The Review

The Ichinose arc concludes in this volume. The three members of this love triangle are so simpleminded that the ultimate outcome is pretty much a given, but it doesn’t make the chapter any less fun. Between Yamato’s and Ichinose’s brands of obliviousness and the physical humor unique to this series, readers will be plenty entertained.

Then the manga moves into territory beyond the anime. First, we have male bonding between Suna and Takeo. Interestingly, their outing is precipitated by Maki, who, at only seven months old, already exhibits a personality as big as the other members of her family.

That’s followed by one of the staples of high school manga: the school festival! The setting is actually Yamato’s school, but Takeo and his guy friends find a way to participate in her class’ Police Cafe. As usual, Takeo makes quite an impression, but unlike other situations where people get freaked out or laugh, the response from the girls’ academy is overwhelmingly positive. So much so that the longstanding “girls don’t want Takeo, they want his good-looking best friend” falls by the wayside. The chapter has a nice mix of comedy, internal turmoil, and romance, and I really hope the anime gets another season because I’d love to see this chapter animated.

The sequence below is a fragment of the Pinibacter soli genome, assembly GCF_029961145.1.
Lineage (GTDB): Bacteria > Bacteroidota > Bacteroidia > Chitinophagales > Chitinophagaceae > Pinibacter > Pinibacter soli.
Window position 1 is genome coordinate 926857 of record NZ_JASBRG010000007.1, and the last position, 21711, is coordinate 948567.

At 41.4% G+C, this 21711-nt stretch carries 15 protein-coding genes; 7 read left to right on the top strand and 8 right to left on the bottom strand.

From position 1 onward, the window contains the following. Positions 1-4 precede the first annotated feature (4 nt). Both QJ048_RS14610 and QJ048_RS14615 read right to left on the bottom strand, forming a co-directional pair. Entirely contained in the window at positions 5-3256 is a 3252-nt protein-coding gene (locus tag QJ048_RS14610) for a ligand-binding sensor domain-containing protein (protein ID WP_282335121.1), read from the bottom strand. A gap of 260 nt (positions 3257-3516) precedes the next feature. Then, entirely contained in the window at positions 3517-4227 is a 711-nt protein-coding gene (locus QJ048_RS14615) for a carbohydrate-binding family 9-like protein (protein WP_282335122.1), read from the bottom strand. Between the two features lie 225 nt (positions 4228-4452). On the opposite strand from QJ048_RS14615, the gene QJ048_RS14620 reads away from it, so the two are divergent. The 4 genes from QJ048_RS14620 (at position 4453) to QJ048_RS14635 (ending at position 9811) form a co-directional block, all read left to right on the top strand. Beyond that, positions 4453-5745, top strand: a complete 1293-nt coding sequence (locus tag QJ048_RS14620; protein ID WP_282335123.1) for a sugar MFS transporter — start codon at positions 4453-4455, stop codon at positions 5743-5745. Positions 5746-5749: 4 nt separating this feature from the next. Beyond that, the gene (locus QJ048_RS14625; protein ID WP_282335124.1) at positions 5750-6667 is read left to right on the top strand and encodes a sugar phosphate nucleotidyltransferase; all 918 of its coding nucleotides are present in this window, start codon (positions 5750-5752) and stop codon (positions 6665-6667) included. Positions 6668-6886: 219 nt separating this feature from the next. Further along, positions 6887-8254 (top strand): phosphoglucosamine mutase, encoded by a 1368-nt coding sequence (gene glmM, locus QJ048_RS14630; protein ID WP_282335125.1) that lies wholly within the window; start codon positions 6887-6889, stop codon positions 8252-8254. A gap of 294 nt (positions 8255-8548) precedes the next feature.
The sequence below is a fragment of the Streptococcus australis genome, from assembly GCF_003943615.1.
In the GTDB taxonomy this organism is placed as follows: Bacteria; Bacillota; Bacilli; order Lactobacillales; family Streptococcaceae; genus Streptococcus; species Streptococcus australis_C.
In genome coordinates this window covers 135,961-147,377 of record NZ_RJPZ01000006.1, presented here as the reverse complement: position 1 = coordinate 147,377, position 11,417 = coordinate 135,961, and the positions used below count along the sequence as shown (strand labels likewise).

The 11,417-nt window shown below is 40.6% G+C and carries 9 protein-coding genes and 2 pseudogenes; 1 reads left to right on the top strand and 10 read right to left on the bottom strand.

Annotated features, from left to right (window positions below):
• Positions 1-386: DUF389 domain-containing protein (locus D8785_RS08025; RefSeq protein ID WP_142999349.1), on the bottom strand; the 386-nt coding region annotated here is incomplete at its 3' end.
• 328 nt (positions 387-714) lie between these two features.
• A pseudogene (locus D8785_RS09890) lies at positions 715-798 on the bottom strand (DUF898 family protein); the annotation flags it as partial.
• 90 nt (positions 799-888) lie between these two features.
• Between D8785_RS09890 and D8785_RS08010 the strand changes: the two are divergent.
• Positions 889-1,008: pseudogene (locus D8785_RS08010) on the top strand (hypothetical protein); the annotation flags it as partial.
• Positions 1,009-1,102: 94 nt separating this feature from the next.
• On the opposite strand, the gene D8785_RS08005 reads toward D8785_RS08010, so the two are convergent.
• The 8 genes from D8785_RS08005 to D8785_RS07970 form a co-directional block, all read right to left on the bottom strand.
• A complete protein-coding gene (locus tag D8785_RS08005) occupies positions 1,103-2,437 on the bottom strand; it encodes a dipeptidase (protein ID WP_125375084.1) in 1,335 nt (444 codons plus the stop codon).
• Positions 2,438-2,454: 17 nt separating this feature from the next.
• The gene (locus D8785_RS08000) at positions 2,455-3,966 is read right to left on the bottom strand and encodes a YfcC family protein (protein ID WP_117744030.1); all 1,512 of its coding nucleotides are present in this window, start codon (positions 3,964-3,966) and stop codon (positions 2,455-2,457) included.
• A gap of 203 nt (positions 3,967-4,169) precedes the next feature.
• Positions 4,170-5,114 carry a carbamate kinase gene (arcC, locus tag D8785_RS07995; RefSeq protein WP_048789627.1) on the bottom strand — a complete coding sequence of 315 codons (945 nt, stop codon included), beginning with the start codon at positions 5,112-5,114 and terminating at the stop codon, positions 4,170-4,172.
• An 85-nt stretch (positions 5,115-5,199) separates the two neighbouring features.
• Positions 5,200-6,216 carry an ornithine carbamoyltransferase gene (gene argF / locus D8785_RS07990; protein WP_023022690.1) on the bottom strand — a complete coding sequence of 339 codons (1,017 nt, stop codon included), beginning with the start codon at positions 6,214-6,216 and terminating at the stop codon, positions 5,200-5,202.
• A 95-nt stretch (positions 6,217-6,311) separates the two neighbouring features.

The final chapter centers around another high school manga staple: the class trip! The prospect of Takeo’s and Yamato’s schools traveling to the same place is fun in of itself, but the creators throw an extra complication in the loop. Thus far, Takeo, despite his size, has treated Yamato the way an elementary school boy would treat his crush. Now, his hormones are getting revved up. He can’t seem to figure what to do about it, and I look forward to seeing the impact on the school trip and his relationship with Yamato.

Extras include story thus far and notes from the creators.

In Summary

The manga wraps up the Ichinose arc and plows on into Takeo’s love story (!!) beyond the anime. After so much attention on his relationship with Yamato, the plot switches gears to give Takeo’s buddies some air time with a Suna-Takeo sauna outing followed by a rollicking time at Yamato’s school festival with all Takeo’s friends. The series has already reached Volume 10, but its particular style of rom-com remains fresh as ever.

First published at The Fandom Post.